Roy Halladay: Fading Future Hall of Famer
From 2002 until the beginning of the 2012 MLB season, when you wanted to define what exactly is an Ace pitcher, you looked no further than Roy Halladay. Halladay, or very commonly known as “Doc” was the cream of the crop when it came to starting pitchers. For 7 straight seasons (2003-2009), Halladay was the Opening Day starter for the Toronto Blue Jays and even after being traded to the Philadelphia Phillies in the 2009/2010 off-season, Halladay would start 3 more Opening Days for the Phillies. Every season, you could guarantee Halladay would give you 220+ innings, with an average of 16 wins and a ton of complete games. Halladay was always flat out dominant, his wide array of pitches could get the best hitters out and make other quality starting pitchers from around the majors look bad.
Here is a look at some of Roy Halladay‘s resume builders for the Hall of Fame:
- 201-103 career record (through May 1st, 2013) with a 3.35 ERA and 2719.1 innings pitched
- 67 career complete games along with 20 shutouts
- 2 Cy Young Awards
- 8 time all-star
- Perfect Game vs. Florida Marlins on 29th, 2010
- Playoff No Hitter vs. Cincinnati Reds on October 6th, 2010 (his first ever start in the post-season)
Halladay is also an outstanding member in the community and has always had a positive impact on his teammates and organization whether it be in Toronto or Philadelphia. Halladay was with the Blue Jays the majority of his major league career and signed contract extensions to be with the team to help them reach the post-season. Once it was clear the Blue Jays were not going anywhere, even with Halladay constantly leading the rotation, he made it clear he would not sign another contract with the team and elect for free agency at the end of the 2010 season. Instead of keeping Halladay around for 2010, the Blue Jays traded him to Philadelphia, with young stud prospect, Kyle Drabek, Travis d’Arnaud (eventually flipped for R.A. Dickey), and Anthony Gose (acquired using Michael Taylor, and Brett Wallace). Halladay felt his best chance to win came with the Phillies, but unfortunately for Halladay, the Phillies would not reach past the NLCS.
The beginning of the 2012 season saw Halladay open up as the Phillies ace for a third straight season, his 10th straight Opening Day assignment, against the Pittsburgh Pirates, where he threw 8 shutout innings. Another classic Roy Halladay start, for what many felt would be another typical Roy Halladay season. On May 29th Halladay went on the disabled list with a strained latissimus dorsi (lat) muscle and would not return to the Phillies rotation until mid way through July. Halladay was never really the same once returning from the injury, and even though he managed to go 11-8, his 4.49 ERA was the highest of his career since an injury shortened 2004 (4.20 ERA) season.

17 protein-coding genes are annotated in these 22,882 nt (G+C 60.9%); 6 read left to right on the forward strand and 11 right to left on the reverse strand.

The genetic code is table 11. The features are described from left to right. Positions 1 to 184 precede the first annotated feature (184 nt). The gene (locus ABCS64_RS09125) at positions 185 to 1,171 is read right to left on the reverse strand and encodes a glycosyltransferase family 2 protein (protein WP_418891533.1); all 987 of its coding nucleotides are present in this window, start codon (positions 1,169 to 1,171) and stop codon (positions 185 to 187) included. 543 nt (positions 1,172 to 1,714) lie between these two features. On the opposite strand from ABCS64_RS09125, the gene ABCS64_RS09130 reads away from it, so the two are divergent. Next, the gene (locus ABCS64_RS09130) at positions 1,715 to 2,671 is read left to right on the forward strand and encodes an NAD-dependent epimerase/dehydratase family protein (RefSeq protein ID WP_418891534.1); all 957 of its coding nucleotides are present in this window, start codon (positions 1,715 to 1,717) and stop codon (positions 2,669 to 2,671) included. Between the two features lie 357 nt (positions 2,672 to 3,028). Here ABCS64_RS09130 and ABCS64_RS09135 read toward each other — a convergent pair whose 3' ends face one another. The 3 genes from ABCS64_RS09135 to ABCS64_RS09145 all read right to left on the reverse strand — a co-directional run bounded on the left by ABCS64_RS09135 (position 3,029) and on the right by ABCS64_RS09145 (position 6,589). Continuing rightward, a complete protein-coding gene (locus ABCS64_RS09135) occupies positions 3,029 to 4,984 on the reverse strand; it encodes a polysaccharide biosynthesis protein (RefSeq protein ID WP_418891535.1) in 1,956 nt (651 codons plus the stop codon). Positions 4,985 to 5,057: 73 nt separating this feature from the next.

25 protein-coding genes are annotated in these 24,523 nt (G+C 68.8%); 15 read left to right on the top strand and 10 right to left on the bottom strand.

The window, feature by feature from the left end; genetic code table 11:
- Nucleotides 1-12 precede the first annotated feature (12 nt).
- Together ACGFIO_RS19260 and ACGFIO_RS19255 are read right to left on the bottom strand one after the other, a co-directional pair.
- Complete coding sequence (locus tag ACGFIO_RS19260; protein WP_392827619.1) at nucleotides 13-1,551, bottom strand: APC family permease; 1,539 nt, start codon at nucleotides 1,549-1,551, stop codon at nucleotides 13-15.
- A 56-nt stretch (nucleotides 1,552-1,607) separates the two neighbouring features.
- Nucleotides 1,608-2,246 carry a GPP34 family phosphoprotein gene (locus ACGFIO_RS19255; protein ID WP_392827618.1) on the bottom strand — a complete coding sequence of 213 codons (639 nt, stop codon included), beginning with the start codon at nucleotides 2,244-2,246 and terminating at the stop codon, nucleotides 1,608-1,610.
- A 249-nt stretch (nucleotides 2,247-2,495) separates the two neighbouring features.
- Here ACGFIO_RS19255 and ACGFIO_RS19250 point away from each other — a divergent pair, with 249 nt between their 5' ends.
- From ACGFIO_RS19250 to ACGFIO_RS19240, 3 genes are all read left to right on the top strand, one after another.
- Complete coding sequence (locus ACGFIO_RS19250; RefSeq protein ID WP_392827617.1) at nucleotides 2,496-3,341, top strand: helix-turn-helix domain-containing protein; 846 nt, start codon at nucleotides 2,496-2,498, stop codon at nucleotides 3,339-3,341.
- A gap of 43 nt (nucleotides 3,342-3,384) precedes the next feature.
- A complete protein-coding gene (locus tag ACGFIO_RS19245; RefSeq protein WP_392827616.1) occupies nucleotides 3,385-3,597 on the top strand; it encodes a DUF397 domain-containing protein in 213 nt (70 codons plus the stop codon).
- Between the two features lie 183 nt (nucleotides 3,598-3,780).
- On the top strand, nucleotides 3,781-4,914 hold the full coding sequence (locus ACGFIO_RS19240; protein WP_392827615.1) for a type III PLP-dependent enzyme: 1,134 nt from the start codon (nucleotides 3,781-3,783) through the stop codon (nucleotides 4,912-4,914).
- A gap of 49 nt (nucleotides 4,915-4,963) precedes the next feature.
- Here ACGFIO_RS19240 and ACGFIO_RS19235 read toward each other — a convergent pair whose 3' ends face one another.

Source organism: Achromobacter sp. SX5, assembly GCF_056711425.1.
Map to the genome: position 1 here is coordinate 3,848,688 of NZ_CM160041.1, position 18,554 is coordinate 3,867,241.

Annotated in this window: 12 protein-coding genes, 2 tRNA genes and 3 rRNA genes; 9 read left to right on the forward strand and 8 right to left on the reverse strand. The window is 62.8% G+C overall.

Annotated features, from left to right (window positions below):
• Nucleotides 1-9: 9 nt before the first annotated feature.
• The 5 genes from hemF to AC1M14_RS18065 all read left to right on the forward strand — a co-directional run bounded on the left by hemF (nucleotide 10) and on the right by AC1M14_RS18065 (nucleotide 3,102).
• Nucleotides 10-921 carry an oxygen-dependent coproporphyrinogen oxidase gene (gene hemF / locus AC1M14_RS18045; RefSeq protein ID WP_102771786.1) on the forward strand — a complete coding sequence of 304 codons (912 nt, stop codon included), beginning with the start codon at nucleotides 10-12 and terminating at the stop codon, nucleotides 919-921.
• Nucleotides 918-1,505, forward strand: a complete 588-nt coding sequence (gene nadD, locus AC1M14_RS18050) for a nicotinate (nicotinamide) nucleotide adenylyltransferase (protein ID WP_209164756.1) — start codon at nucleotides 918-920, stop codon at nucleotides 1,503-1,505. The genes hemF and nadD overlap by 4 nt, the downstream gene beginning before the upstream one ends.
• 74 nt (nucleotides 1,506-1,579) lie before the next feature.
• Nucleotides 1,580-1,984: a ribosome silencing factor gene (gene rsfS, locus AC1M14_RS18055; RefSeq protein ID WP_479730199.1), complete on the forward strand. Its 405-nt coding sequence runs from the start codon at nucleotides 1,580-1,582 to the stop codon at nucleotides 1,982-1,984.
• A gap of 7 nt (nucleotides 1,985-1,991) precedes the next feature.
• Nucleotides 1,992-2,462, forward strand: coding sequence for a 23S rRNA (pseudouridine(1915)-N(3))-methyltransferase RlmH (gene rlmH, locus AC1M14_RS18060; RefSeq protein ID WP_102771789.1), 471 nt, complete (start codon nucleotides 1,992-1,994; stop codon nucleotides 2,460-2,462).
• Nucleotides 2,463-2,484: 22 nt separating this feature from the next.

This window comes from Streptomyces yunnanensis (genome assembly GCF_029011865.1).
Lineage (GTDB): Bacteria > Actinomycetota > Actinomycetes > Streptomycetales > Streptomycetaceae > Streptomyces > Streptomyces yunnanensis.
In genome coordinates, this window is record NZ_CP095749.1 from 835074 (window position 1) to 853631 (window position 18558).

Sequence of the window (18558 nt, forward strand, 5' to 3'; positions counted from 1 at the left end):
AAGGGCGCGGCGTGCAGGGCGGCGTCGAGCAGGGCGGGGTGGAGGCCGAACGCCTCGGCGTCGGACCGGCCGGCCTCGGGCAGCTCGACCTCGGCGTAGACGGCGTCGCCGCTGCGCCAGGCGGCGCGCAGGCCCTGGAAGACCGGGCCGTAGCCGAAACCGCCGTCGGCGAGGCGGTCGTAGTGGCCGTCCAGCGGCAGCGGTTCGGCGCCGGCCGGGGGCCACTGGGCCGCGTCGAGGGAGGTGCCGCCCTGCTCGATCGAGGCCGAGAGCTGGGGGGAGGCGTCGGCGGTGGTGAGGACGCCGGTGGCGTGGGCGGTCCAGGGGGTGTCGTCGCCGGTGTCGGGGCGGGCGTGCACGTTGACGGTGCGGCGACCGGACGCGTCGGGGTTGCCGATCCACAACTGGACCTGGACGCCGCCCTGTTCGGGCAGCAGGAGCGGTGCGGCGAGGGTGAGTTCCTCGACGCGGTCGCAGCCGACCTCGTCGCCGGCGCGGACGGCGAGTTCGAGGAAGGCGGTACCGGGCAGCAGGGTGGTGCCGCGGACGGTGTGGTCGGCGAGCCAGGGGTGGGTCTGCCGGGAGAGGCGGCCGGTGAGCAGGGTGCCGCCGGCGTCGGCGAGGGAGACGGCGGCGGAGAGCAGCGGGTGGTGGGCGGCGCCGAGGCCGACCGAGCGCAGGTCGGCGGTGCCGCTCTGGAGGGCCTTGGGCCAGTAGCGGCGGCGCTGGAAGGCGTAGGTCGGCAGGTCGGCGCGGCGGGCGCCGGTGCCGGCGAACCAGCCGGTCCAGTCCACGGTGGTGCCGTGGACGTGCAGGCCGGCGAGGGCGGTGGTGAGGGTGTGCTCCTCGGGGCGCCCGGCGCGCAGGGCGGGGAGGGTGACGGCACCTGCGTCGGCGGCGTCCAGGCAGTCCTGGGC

After 2012 had finished, Halladay was determined to put 2012 behind him and help the Phillies achieve their ultimate goal, and Halladay`s ultimate goal of winning a world series, which is about the only thing missing from his amazing resume. During Spring Training of 2013, Halladay experienced something he hasn`t experienced for a long time in his career. Being questioned about his ability to pitch at a high level. The questions came about due to a serious drop in velocity and sharpness to his fastball. His fastball was topping out at around 88-90 MPH. His velocity also was down after his injury in 2012, but the inability to throw a good fastball led to a horrendous spring for Doc. His off-speed pitches still were looking good, but the fastball did not.
Halladay is 36 years old, and many people think the age and the amount of innings that he has thrown from his arm could be catching up to him quickly. For the first time since 2003, Halladay was not the Opening Day starter, as fellow teammate Cole Hamels got the assignment. Halladay`s first start of the season against the Atlanta Braves was abysmal. He survived 3.1 innings allowing 5 earned runs, but still managed 9 strikeouts. Halladay toed the rubber for the 2nd start of the season against the New York Mets and was even worse, allowing 7 earned runs through 4 innings, and matched his 3 strikeouts with 3 walks. The next three starts after the Mets start were a bit more like the usual Roy Halladay, as he threw a total of 21 innings, allowing only 4 earned runs and piled on 16 strikeouts. However, the three good starts were followed by his worse start of the season. Last night against the Cleveland Indians at Progressive Field, Halladay went 3.2 innings, allowed 8 earned runs on 9 hits and only struck out 3 batters. It was yet another painful outing for Halladay and his statistics show how much he has struggled to this point:
6 Games Started, 32 innings pitched, 6.75 ERA, 1.31 WHIP, 2-3 record.
It hasn`t been pretty for the second straight season for Halladay. It has me wondering whether or not he will ever get the chance to win a World Series title. Much like a lot of the Phillies now, they are old, and fading. 36 year old Roy Halladay has built himself an amazing career, one that is good enough to get him to the Hall of Fame in my mind.
As of now, I would say the age and taxation on his arm have caught up to him. Roy Halladay is a fading future Hall of Famer, which truly pains me to say as a Blue Jays fan. It is a sad sight to see, but Halladay`s career may be coming to an end soon. I sure hope he turns it around.